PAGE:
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Archive - Nov 5, 2013

Study Links Intestinal Bacteria to Rheumatoid Arthritis

Researchers have linked a species of intestinal bacteria known as Prevotella copri to the onset of rheumatoid arthritis, the first demonstration in humans that the chronic inflammatory joint disease may be mediated in part by specific intestinal bacteria. The new findings by laboratory scientists and clinical researchers in rheumatology at the New York University (NYU) School of Medicine add to the growing evidence that the trillions of microbes in our body play an important role in regulating our health. Using sophisticated DNA analysis to compare gut bacteria from fecal samples of patients with rheumatoid arthritis and healthy individuals, the researchers found that P. copri was more abundant in patients newly diagnosed with rheumatoid arthritis than in healthy individuals or patients with chronic, treated rheumatoid arthritis. Moreover, the overgrowth of P. copri was associated with fewer beneficial gut bacteria belonging to the genera Bacteroides."Studies in rodent models have clearly shown that the intestinal microbiota contribute significantly to the causation of systemic autoimmune diseases," says Dan R. Littman, M.D., Ph.D., the Helen L. and Martin S. Kimmel Professor of Pathology and Microbiology at NYU School of Medicine and a Howard Hughes Medical Institute investigator. "Our own results in mouse studies encouraged us to take a closer look at patients with rheumatoid arthritis, and we found this remarkable and surprising association," says Dr. Littman, whose basic science laboratory at NYU School of Medicine's Skirball Institute of Biomolecular Medicine collaborated with clinical investigators led by Steven Abramson, M.D., senior vice president and vice dean for education, faculty, and academic affairs; the Frederick H.

“Zone in with Zon”—Aptamers May Be Superior to Antibodies

Dr. Gerald Zon’s latest “Zone in with Zon” blog post, dated November 4, 2013, and published by TriLink BioTechnologies of San Diego, suggests that aptamers may actually be superior to Mother Nature’s antibodies. Dr. Zon said that aptamers were first discovered approximately 20 years ago and are nucleic acids or peptides that bind to a specific target molecule. RNA or DNA aptamers are usually created from a large pool (library) of random sequences. However, he also pointed out that natural RNA aptamers exist in riboswitches. Dr. Zon noted that aptamers have “been used for an impressively wide variety of applications in either basic research or, especially, health-related diagnostics and therapeutics. This remarkable utility is clearly reflected in the publication statistics—since their discovery in 1990, there have been ~11,000 publications indexed to DNA or RNA aptamers in SciFinder with a projected average rate of ~5 per day in 2013! More than 1,600 of these publications are patents, which is a stunning testament to the commercial potential of aptamers.” Dr. Zon went on to describe how in 1990, two independent laboratories separately described different methods for RNA selection, without using an RNA replicase. One method was published in Science by Drs. Craig Turk and Larry Gold, and the other was published in Nature by Drs. Andrew D. Ellington and Jack W. Szostak Dr. Zon went on to note that the vast body of literature covering basic research and numerous applications of nucleic acid aptamers is a stunning testament to the enabling power of these molecules, and to the myriad of expanded types of aptamers and aptamer-generation methods.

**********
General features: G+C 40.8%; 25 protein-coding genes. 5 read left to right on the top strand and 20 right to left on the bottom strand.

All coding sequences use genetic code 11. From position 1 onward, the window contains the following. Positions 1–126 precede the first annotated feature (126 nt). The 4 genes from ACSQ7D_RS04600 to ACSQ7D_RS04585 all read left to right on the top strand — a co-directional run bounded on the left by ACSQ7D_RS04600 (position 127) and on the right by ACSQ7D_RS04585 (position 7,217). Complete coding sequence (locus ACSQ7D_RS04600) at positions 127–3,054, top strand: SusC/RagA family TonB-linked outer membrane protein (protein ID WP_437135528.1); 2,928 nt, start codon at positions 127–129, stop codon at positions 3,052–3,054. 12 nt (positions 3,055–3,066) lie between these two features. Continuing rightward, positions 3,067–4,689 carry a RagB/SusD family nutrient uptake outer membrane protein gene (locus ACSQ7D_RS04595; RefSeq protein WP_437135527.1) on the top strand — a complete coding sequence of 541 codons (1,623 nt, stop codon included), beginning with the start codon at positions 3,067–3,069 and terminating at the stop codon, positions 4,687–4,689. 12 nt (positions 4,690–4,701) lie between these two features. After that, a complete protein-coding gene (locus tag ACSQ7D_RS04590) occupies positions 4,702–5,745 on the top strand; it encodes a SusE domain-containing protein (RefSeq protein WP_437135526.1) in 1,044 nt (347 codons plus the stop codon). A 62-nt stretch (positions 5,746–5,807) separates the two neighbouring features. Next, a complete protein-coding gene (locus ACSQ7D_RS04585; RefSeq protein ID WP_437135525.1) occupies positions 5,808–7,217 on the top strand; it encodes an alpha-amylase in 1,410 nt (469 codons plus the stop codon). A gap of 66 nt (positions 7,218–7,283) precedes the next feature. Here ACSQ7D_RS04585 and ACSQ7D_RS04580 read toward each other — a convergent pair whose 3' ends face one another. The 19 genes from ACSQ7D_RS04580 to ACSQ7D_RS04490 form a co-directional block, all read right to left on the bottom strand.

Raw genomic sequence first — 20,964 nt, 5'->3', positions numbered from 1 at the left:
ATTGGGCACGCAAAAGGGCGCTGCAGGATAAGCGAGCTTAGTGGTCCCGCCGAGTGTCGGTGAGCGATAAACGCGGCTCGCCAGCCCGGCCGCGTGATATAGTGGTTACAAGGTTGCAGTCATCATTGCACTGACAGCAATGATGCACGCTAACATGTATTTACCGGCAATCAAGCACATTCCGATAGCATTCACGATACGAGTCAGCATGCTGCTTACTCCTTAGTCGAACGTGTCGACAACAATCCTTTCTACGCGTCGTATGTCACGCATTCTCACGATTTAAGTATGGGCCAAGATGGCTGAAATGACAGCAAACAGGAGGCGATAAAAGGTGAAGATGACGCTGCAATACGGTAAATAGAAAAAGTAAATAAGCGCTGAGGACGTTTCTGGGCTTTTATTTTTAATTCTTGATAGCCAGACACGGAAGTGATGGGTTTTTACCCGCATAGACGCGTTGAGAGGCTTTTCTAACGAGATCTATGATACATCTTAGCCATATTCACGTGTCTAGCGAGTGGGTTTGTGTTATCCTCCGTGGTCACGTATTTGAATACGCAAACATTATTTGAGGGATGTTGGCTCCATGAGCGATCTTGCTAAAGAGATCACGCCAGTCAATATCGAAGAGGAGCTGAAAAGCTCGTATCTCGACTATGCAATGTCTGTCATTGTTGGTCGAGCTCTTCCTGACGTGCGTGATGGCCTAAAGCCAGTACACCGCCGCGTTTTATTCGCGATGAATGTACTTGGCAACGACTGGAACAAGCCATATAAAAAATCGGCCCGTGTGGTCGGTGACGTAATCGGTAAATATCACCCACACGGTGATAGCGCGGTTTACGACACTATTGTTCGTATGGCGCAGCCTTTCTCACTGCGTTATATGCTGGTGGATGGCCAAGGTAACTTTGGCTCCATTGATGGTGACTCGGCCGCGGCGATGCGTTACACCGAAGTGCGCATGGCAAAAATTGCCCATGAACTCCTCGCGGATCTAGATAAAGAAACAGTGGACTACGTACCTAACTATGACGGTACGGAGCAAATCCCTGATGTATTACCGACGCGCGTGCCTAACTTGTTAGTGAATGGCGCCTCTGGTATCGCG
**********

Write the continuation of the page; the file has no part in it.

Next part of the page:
How Pigeons May Smell Their Way Home

Homing pigeons, like other birds, are extraordinary navigators, but how they manage to find their way back to their lofts is still debated. To navigate, birds require a ‘map’ (to tell them home is south, for example) and a ‘compass’ (to tell them where south is), with the sun and the Earth’s magnetic field being the preferred compass systems. A new paper provides evidence that the information pigeons use as a map is in fact available in the atmosphere: odors and winds allow them to find their way home. The results were published online on November 4, 2013 in Biogeosciences, an open-access journal of the European Geosciences Union (EGU). Experiments over the past 40 years have shown that homing pigeons get disoriented when their sense of smell is impaired or when they don’t have access to natural winds at their home site. But many researchers were not convinced that wind-borne odors could provide the map pigeons need to navigate. Now, Dr. Hans Wallraff of the Max Planck Institute for Ornithology in Seewiesen, Germany, has shown that the atmosphere does contain the necessary information to help pigeons find their way home. In previous research, Dr. Wallraff collected air samples at over 90 sites within a 200 km radius around a former pigeon loft near Würzburg in southern Germany. The samples revealed that the ratios among certain ‘volatile organic compounds’ (chemicals that can be a source of scents and odors) in the atmosphere increase or decrease along specific directions. “For instance, the percentage of compound A in the sum A+B or A+B+C+D increases the farther one moves from north to south,” Dr. Wallraff explains. These changes in compound ratios translate into changes in perceived smell. But a pigeon that has never left its loft does not know in what directions what changes occur – unless it has been exposed to winds at its home site.